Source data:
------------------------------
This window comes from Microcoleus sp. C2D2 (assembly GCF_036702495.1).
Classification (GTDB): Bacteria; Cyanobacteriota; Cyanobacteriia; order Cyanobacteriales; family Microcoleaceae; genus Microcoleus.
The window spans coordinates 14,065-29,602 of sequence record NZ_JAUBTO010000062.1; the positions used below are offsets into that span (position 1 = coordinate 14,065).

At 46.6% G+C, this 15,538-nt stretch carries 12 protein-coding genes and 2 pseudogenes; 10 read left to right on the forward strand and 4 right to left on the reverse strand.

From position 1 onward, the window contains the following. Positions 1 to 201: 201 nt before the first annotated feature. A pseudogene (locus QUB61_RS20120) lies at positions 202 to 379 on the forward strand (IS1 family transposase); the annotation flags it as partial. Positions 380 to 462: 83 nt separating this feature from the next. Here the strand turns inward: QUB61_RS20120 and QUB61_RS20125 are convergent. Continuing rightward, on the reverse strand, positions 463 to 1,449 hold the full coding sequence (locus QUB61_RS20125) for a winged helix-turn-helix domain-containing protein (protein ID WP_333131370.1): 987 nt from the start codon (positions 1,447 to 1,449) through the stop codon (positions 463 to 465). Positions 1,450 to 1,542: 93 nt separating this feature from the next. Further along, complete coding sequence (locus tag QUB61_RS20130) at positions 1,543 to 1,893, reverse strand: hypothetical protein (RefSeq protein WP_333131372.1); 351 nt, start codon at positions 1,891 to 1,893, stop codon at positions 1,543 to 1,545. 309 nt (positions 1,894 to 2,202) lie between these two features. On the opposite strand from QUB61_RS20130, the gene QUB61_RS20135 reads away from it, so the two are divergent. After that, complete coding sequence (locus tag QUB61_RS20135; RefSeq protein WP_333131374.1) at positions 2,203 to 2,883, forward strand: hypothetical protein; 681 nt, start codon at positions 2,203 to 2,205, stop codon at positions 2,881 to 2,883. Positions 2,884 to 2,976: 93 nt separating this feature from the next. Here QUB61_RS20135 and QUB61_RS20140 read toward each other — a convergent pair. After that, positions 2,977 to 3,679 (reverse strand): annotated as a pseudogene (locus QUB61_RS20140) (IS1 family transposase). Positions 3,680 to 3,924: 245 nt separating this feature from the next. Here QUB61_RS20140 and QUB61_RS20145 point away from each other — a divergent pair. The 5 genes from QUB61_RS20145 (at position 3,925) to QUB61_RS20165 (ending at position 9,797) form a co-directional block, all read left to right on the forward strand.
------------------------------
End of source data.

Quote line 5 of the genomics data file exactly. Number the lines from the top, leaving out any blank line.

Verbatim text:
From position 1 onward, the window contains the following. Positions 1 to 201: 201 nt before the first annotated feature. A pseudogene (locus QUB61_RS20120) lies at positions 202 to 379 on the forward strand (IS1 family transposase); the annotation flags it as partial. Positions 380 to 462: 83 nt separating this feature from the next. Here the strand turns inward: QUB61_RS20120 and QUB61_RS20125 are convergent. Continuing rightward, on the reverse strand, positions 463 to 1,449 hold the full coding sequence (locus QUB61_RS20125) for a winged helix-turn-helix domain-containing protein (protein ID WP_333131370.1): 987 nt from the start codon (positions 1,447 to 1,449) through the stop codon (positions 463 to 465). Positions 1,450 to 1,542: 93 nt separating this feature from the next. Further along, complete coding sequence (locus tag QUB61_RS20130) at positions 1,543 to 1,893, reverse strand: hypothetical protein (RefSeq protein WP_333131372.1); 351 nt, start codon at positions 1,891 to 1,893, stop codon at positions 1,543 to 1,545. 309 nt (positions 1,894 to 2,202) lie between these two features. On the opposite strand from QUB61_RS20130, the gene QUB61_RS20135 reads away from it, so the two are divergent. After that, complete coding sequence (locus tag QUB61_RS20135; RefSeq protein WP_333131374.1) at positions 2,203 to 2,883, forward strand: hypothetical protein; 681 nt, start codon at positions 2,203 to 2,205, stop codon at positions 2,881 to 2,883. Positions 2,884 to 2,976: 93 nt separating this feature from the next. Here QUB61_RS20135 and QUB61_RS20140 read toward each other — a convergent pair. After that, positions 2,977 to 3,679 (reverse strand): annotated as a pseudogene (locus QUB61_RS20140) (IS1 family transposase). Positions 3,680 to 3,924: 245 nt separating this feature from the next. Here QUB61_RS20140 and QUB61_RS20145 point away from each other — a divergent pair. The 5 genes from QUB61_RS20145 (at position 3,925) to QUB61_RS20165 (ending at position 9,797) form a co-directional block, all read left to right on the forward strand.